Know What You Can and Can't Pack

A sure fire way to slow your progress through the airport is to get pulled out of the security line for a bag search. Please make sure that you have read and understand which items can and cannot be checked, and which items can and cannot be carried on. If you have any questions about a specific item, is always best to contact the airline.


Be Prepared for the Security Line

Remember to put all personal toiletries in the appropriate, TSA approved containers, and in turn, to put all of those containers together in a clear plastic bag for quick inspection. Slip on shoes are also a great idea, as they don't need to be tied and untied in the security line. Make sure that your laptops are easily accessible and easily removed for inspection.

Have your travel documents ready to hand over to the security agent, and make it a point to not wear too much extra metal that might interfere with the metal detectors. Think belt buckles, jewelry, spare change, etc. you will get through the line much quicker if you have everything in order ahead of time.


Weigh Your Bags at Home

Luggage scales are relatively inexpensive, and can help you balance out your luggage before leaving for the airport, rather than trying to do it in a rush at the check-in counter.

Check with your airline to find out the maximums for checked luggage and carry-on luggage, and make sure that you are coming in under the maximum weight. If an oversized or overly heavy bag is unavoidable, be prepared to make payment quickly at the desk, or pay ahead of time when you check-in online.


Have a Parking Plan

Some airport parking lots have operating hours. So, if you planned to park in a certain lot ahead of a 3 AM flight, you need to make sure that the parking lot will be open when you arrive. Another thing to check for is the shuttle schedule. A shuttle may run every 10 minutes during peak hours, but it may run less frequently in the middle of the night, or during certain weather conditions. The bottom line is, you need to have a plan not only for where to park, but how to get from the parking lot to your terminal.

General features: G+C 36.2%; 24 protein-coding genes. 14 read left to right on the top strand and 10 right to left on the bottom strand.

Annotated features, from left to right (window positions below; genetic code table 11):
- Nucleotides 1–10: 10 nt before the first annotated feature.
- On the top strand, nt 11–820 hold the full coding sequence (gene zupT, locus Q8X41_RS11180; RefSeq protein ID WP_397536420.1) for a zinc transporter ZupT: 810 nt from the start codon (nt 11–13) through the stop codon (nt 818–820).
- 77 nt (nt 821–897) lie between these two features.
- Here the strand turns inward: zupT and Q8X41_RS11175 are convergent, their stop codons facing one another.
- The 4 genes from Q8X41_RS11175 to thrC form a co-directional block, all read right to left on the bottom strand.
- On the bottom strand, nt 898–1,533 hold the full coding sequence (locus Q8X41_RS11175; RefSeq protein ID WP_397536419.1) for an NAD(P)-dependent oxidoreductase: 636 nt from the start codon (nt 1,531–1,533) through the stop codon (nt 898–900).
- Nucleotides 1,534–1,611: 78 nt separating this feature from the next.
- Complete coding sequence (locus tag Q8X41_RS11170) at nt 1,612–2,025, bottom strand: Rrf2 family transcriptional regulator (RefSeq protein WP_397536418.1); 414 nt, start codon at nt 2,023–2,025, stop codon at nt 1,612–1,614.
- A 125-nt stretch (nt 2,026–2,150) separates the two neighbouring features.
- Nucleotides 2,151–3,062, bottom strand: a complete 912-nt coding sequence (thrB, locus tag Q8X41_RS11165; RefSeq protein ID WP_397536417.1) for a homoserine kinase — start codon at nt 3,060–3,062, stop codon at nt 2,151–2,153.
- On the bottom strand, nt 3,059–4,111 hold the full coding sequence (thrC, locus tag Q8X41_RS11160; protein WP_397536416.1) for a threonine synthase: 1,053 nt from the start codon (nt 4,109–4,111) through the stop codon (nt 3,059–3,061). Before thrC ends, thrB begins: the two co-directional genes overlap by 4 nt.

Non-airport parking lots are also an option (and often the cheaper one) but the same rules apply: find out how frequently their shuttles run, and if there are any parts of the day where you cannot access the lot.

There is a little bit of give-and-take when it comes to catching your flight on time. The more you can do ahead of your departure, the better your odds are of catching your plane.


But while travelers can make their airport experience easier by following these guidelines, what happens when the airlines themselves are the cause of the delay or cancellation? If you are traveling to Europe in the future, it is important that you know your rights before you depart. Travelers who take every step to ensure that they depart on time do not deserve to be left stranded at the airport with no recourse. To learn more about European flight delay compensation, click here.

flight cancelled or delayed

About Joanna Medina

Born and raised in San Diego, California. I am a writer, dreamer, traveler and all around Truth seeker. I have a passion and desire to help others and truly enjoy seeing people thrive. I have been partnering with Flightbucks since January, 2016 to educate travelers about their rights and have the added perk of sharing travel insights through our blog.